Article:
Three years ago, ActionStation was approached by psychotherapist Kyle MacDonald with an idea to launch a ‘people’s inquiry’ into the state of our mental health system.
Mental health advocates had been calling for an inquiry only to be shut down time and again by then-Health Minister Jonathan Coleman. It’s not unusual for politicians who want to maintain their power to silence those who work to reveal the cracks in the services they are responsible for.
So with zero budget, we launched our inquiry with an online survey that collected people’s stories and experiences of the mental health system. We wanted to hear from people who use mental health services, people whose whānau and loved ones use or have used the services and the people who work in them.
We expected maybe 50–100 stories. We collected 500.
We read every story, paired them with conversations with people on the frontline, and put it all into the People’s Mental Health Report that we released with four recommendations for government to fix our mental health system in April 2017.
The report was covered by every news outlet in the country.
For the first time in a long-time, politicians were unable to ignore the voices and perspectives of those with lived experience of our mental health system.
The Health Minister attempted to silence us, claiming we were “anti-government, left-wing protesters”. But his attempt failed.
Shortly after, PSA, the union that serves mental health workers, funded and released independent polling that found nine in ten New Zealanders thought the government needed to do more on mental health.
In Budget 2017, the government relented to public pressure and made a last minute increase to mental health funding. Our people power was working.
Over the next few months, the YesWeCare Coalition took 606 shoes representing those who we have lost to suicide to 38 towns and cities across Aotearoa. People with lived experience of the mental health system and whānau who had lost loved ones stepped up in every one of those places to tell their story in the hope it would create change.
And change is exactly what they created.
In 2019 the Coalition government “accepted, accepted in principle or agreed to further consider” 38 of the 40 recommendations made by the inquiry into our mental health system.
The government will reinstate independent oversight by establishing a Mental Health and Wellbeing Commission, and change the law that enables compulsory treatment of patients. Both of these are recommendations we made in our report.
The government also allocated a record $1.9 billion for mental health over five years. The Government will set up a new universal frontline mental health service, expected to help 325,000 people with mild to moderate mental health needs by 2024. The new service will put trained mental health providers into doctors’ clinics, iwi health providers and other health services. This is in addition to the previously announced $131 million that has been allocated towards supporting survivors of sexual violence.
Those on the frontline of mental health advocacy have told us there is more work to do, but these changes will save lives. They have put us on the right path towards collective wellbeing.
And while the announcements were made by the Coalition government, the changes were made possible by people like you — and tens of thousands like you — who took action for a better future.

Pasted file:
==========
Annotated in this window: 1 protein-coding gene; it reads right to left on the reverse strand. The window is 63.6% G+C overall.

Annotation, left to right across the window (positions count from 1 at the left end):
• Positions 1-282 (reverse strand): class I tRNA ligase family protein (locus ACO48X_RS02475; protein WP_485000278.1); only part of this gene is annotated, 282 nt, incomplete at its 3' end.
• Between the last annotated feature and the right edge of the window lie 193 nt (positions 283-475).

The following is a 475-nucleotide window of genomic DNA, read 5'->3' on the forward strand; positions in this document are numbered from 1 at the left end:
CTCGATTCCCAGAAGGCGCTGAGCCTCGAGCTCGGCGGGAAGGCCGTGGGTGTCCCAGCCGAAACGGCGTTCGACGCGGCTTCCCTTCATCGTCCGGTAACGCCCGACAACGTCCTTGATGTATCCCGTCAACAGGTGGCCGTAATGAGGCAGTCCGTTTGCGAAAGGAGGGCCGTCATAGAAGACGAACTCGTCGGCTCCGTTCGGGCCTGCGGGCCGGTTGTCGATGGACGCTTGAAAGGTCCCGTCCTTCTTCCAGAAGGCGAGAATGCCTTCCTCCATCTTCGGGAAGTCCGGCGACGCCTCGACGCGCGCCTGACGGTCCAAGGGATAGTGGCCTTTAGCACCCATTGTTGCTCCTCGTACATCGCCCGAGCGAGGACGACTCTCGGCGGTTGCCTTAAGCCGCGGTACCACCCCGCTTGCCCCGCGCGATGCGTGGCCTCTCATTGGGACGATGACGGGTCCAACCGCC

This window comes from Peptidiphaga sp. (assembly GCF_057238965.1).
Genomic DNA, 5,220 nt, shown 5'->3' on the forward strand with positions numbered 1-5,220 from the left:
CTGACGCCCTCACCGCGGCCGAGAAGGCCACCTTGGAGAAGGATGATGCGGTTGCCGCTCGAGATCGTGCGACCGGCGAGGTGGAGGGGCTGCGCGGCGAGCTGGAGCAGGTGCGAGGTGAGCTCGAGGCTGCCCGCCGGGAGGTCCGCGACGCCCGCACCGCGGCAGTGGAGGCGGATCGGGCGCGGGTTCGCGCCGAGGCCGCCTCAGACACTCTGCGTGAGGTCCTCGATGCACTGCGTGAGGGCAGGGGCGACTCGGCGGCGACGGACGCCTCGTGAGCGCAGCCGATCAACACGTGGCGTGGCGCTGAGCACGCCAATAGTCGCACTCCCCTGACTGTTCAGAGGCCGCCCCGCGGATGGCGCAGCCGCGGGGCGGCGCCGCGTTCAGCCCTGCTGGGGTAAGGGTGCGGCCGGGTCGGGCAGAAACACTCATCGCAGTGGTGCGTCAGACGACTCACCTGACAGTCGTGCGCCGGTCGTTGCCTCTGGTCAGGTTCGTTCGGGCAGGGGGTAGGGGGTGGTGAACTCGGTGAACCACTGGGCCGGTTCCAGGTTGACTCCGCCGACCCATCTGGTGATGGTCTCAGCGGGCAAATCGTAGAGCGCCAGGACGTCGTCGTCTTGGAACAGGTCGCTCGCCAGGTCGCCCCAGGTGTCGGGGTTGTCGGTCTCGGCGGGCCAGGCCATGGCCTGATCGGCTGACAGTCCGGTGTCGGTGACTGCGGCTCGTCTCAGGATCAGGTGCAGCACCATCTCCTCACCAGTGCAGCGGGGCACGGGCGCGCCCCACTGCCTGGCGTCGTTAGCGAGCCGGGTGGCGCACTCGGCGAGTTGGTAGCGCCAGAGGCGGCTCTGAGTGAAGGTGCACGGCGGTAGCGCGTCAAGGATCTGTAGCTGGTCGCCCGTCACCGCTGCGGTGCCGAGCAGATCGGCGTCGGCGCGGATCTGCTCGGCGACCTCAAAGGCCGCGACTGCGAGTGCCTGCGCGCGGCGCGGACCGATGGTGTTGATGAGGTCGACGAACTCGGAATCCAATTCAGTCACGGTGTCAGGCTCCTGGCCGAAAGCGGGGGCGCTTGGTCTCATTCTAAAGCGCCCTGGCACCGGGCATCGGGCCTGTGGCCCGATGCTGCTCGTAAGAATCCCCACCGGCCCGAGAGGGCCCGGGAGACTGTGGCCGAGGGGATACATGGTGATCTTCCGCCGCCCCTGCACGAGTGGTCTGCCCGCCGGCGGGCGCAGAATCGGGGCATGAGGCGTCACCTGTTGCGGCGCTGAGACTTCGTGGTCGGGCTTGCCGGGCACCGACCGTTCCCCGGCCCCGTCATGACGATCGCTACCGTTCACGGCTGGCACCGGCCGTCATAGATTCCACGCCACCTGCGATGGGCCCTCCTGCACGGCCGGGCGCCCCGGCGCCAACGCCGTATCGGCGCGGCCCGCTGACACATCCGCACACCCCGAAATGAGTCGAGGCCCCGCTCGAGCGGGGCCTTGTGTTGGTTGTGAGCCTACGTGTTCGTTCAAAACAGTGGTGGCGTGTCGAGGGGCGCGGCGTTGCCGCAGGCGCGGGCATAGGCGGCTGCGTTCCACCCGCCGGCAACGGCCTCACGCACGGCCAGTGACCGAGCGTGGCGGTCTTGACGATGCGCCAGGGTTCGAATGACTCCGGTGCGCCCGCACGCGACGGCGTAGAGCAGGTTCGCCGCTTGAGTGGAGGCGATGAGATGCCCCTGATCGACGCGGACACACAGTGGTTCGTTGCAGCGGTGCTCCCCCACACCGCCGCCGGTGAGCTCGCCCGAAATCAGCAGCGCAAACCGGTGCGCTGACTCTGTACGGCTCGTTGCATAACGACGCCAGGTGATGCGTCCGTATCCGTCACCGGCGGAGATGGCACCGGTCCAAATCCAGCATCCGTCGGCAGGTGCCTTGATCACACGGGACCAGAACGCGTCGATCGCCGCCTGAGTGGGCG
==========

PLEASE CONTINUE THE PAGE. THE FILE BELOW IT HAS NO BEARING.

People like Jane Stevens, who after losing her own son Nicky to suicide, supported whānau across the North Island to share their stories, and continues to advocate for justice and respect for whānau within the mental health system.
Journalists like Jess McAllen who has written extensively about what is needed to improve our mental health system.
Celebrities like Mike King who used his platform to mobilise the nation, raise funds and keep mental health front-and-centre on the public agenda.
Mums like Kristina Paterson who has been a staunch advocate for specific mental health support for ante and postnatal depression.
Or 21 year old Lucy McSweeney who campaigned for better mental health education in all schools:
Wahine Māori like Keri Lawson Te-Aho, Maria Baker, and Leonie Pihama who do important research and advocacy on health from a kaupapa Māori perspective.
Students groups like The Wait Is Over who rallied on Parliament lawn to say the time for action on youth mental health is now.
Academics like former mental health commissioner Mary O’Hagan who pushed for people with mental illness, distress and addiction issues to have access to a wide-range of treatments. An ask that has also since been adopted by the Coalition government.
People like the 1,045 rangatahi (young people) who participated in our research on wellbeing and told us they want better mental health support specifically for young people. Research that we have since presented to over 2,000 youth workers, policy makers, and government ministers at various conferences over the past 18 months. You can watch one of those presentations here:
People like Mataku-Ariki de Roo who was one of many who organised Hopewalks in their local communities to awhi (support) all those struggling with mental health.
The 500 who courageously shared their stories with us, the 605 who donated to power our campaign, the 13,000 who signed our petition, and the countless volunteers who gave their time and energy for better mental health.
Where to get help:
If it is an emergency and you feel like you or someone else is at risk, call 111.
A quick note from our team: Around Aotearoa and the world there is a small but committed group of people who donate to ActionStation every month. They are some of the unseen heroes in these stories who nurture our campaigns from the moment they spark into existence to the moment they win.
If you feel moved after reading about what we achieved together, please consider setting up a regular contribution.
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